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Lubliner

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@2nd Alabama Cavalry I am not sure I can find my way back to a reference I came upon the other night in Series 2 of the Official Records, about Prisoners and Treatment of on both sides. I had been scanning through all 8 volumes and came upon a soldier's report that discussed being led captive and headed toward Forrest's command, when the men he was with ordered them suddenly along a side path. Soon he was halted and the leader turned and without hesitation shot the 'soldier' through the ear and into the bone of his skull. He lay there confused, stunned, as he heard other gunfire, and played dead. The men left after the victims were killed, and he alone survived. A negro boy chanced upon him as he was trying to walk, but couldn't but stumble. Brought back to a house, he was taken in. The day or two after a confederate came by knowing one got away, and demanded to kill him. The keeper said he was near death, and would die, so let it be. The confederate left, and they moved the man around to different people until he was healed enough to return. If I can find the source I read this from (I believe in dreams but this was really read), I will return with which Volume it was in.
Lubliner.
 

Lubliner

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I have found the Volume. It is in Series 2, Volume 8 on page 19 and 20. I will give some particulars in case of a dead end search for the volume on line. The report was written to Major William Innes in Nashville, Tennessee on January 3, 1865; the Assistant Commissioner, Organizing U. S. Colored Troops. George W. Fitch wrote it, claiming to be First Lieutenant of the 12th U. S. Colored Infantry, and A. A. Q. M. He says he was captured on the 20th of December 14 miles southeast of Murfreesborough in company with two other officers, Lieut. D. G. Cooke of the 12th, and Captain Charles G. Penfield of the 44th U. S. C. T. They were caught by a company of scouts belonging to Forrest's command, numbering 36 men and commanded by Captain Harvey. The confederates robbed them of everything of value including clothing. They were kept under guard for three days with other prisoners, privates of General Steedman's Division who were captured near the same place. They were led to Lewisburg, 18 miles south of Duck River. There the officers were sent under guard of 4 men to report to Forrest's Headquarters. (At least what the guard told Fitch). They went along the Pike Road leading to Mooresville and left the road for the purpose they said of stopping at a neighbor's house overnight.
Half a mile in going through a wooded ravine, the advance man halted, turned and as Fitch came up, drew his revolver and fired without a word. The bodies of the others were buried on the premises of Col. John C. Hill. The shooting occurred on the 22nd.
Fitch believes there were 12 privates belonging to Cruft's Brigade that were led off to the right toward Columbia and killed as well.
No match maybe to what you were seeking, but a clear indication of activity taking place in those areas.
Lubliner.
 
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That would be Capt. Addison Harvey, who at that time led a 40 man Company of Scouts under Forrest, who on April 19, 1865 was murdered by a Confederate deserter in the act of stealing one of Capt. Harvey`s horses at Columbus, Georgia, and promptly ordered his arrest. Once Capt. Harvey confronted the Confederate deserter attempting to steal his horse, the man broke out into the most abusive language and Capt. Harvey buffaloed him with the but of his pistol and knocking him to the ground unconscious. Not long after he came to, finding Capt. Harvey alone, the Confederate deserter slipped up behind him and shot him through the head. Capt. Addison Harvey died instantaneously. This coming just 10 day's after Lee surrendered the Army of Northern Virginia and 7 day`s before Johnston surrendered the Army of Tennessee. He was laid to rest there in Columbus, but sometime later his family had his remains resumed and re-interred him at the City Cemetery at Canton, MS where he lies in rest to this day.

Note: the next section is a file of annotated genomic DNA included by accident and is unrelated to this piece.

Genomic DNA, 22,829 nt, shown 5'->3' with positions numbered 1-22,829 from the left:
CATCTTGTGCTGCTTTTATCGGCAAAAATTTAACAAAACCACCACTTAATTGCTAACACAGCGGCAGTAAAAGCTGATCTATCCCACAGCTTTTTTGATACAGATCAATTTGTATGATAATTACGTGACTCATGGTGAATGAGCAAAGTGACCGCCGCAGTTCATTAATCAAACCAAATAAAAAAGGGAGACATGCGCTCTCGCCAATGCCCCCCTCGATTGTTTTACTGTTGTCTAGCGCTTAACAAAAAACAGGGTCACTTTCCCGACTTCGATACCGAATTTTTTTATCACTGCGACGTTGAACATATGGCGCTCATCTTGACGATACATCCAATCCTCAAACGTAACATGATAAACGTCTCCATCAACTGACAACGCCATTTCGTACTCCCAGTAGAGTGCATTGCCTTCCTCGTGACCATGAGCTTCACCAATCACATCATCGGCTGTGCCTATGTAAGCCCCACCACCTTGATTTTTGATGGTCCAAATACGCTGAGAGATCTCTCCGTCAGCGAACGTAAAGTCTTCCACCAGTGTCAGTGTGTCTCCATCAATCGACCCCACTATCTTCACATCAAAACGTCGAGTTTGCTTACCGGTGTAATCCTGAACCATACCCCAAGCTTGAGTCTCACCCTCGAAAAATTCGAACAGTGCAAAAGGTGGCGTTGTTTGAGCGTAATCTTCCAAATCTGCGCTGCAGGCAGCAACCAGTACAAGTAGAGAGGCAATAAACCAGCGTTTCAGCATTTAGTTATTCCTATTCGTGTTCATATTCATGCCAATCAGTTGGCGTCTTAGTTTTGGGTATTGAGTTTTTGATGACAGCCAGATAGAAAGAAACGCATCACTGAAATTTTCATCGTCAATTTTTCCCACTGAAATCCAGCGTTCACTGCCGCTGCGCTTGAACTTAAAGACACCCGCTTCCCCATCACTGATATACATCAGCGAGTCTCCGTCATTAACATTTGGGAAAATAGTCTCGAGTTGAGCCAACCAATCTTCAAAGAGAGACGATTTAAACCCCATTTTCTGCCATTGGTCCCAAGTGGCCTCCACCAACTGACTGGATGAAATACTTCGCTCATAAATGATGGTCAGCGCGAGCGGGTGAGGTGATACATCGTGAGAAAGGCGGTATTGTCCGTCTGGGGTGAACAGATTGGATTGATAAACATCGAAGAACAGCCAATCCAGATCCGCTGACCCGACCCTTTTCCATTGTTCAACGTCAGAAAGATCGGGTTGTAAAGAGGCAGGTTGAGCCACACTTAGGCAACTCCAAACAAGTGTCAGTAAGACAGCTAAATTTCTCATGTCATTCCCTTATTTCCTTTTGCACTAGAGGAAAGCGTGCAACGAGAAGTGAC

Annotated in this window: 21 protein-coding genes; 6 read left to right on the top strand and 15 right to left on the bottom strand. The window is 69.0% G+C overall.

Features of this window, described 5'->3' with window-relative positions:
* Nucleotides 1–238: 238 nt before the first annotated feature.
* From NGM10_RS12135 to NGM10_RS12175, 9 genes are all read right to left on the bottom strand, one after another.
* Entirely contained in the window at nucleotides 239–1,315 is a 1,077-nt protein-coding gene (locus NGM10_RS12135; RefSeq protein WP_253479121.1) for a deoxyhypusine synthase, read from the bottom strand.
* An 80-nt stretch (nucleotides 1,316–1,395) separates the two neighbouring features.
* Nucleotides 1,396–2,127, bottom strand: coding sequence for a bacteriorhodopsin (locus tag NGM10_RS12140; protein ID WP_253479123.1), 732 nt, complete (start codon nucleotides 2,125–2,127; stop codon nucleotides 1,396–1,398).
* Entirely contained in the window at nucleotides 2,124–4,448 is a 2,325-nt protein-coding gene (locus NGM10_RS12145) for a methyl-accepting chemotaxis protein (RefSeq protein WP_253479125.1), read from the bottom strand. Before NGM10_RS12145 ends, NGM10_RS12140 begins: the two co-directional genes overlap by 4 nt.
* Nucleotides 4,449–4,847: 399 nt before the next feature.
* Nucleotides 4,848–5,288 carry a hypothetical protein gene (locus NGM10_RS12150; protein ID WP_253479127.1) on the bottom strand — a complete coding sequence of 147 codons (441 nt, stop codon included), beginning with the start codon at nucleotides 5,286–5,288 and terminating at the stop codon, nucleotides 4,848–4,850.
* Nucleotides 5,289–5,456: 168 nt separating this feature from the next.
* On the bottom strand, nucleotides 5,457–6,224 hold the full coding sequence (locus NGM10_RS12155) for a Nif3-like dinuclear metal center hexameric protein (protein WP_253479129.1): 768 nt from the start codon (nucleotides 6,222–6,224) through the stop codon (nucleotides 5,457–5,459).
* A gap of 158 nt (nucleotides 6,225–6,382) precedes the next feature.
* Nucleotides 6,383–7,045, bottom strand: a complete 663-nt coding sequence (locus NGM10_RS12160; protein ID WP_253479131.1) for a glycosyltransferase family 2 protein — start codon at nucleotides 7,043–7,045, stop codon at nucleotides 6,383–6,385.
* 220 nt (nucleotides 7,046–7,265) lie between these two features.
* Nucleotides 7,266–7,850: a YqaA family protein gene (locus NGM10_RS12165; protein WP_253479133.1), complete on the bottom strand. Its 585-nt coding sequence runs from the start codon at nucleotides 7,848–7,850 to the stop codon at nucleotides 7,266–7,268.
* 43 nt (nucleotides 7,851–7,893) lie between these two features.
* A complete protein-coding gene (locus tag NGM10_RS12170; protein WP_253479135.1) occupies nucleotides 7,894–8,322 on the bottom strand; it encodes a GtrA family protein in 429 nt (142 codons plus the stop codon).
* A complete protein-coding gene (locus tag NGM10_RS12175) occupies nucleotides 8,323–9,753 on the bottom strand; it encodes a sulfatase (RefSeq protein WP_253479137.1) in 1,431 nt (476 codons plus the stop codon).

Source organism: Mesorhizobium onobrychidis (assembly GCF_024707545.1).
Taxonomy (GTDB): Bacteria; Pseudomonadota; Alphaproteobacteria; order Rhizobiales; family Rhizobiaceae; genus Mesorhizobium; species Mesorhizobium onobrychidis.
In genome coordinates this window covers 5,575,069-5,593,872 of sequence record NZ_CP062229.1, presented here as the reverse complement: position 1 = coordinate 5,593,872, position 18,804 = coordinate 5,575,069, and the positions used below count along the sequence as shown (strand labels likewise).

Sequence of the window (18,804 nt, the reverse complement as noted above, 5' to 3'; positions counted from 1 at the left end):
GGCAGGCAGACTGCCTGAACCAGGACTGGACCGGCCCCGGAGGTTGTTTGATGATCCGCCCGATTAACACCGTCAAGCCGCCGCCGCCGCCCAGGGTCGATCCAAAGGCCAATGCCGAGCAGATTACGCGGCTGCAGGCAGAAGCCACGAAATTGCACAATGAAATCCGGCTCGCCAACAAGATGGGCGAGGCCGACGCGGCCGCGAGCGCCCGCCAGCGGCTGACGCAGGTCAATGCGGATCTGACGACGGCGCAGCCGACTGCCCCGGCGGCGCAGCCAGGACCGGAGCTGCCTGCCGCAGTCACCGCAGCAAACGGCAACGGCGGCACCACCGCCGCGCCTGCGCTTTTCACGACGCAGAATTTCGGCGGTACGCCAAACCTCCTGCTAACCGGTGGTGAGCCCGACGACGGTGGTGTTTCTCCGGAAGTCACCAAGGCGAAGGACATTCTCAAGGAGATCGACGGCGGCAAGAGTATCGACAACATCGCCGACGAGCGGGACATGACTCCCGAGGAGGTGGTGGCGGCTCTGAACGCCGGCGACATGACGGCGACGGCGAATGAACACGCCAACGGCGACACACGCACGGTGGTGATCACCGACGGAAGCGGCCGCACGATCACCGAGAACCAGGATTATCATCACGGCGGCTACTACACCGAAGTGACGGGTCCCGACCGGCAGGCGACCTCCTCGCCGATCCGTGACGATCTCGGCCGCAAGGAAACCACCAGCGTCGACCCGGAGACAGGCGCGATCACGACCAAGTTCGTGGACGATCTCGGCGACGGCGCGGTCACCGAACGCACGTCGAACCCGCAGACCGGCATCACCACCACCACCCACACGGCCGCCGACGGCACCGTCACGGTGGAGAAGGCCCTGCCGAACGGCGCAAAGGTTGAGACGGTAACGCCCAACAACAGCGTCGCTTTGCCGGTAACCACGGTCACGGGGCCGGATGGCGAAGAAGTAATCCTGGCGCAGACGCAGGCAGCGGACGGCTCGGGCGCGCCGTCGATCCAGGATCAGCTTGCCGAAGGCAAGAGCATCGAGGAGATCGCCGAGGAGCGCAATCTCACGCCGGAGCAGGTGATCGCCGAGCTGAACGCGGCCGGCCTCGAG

If you have not already researched his extremely impressive service during the war as Captain of Harvey`s Scouts, I highly recommend that you do. He was known at the highest levels of the Confederate Government and Confederate Military and many in high positions spoke extremely well of his actions during the war.

"A nest of yellow Jackets continually buzzing about my trains, and stinging severely when I attempted to drive them away." - Maj. General W. T. Sherman.

The above statement was given by General William T. Sherman regarding his dealings with Capt. Harvey and his Company of Scouts during the Meridian Campaign and the Atlanta / Dalton Campaign.
 
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The area known as Lower Yellow Leaf was a poor community in Chilton County, which bordered Shelby County, Alabama to the south, was a favorite place of outlaws and seemingly over-run with Confederate deserters by the fall of 1864, most of whom had been captured and paroled at Vicksburg and never returned to their regiments after being exchanged. In 1860, only two voters from the Lower Yellow Leaf community supported secession. So it was a breeding ground of dissent from the very beginning of the war.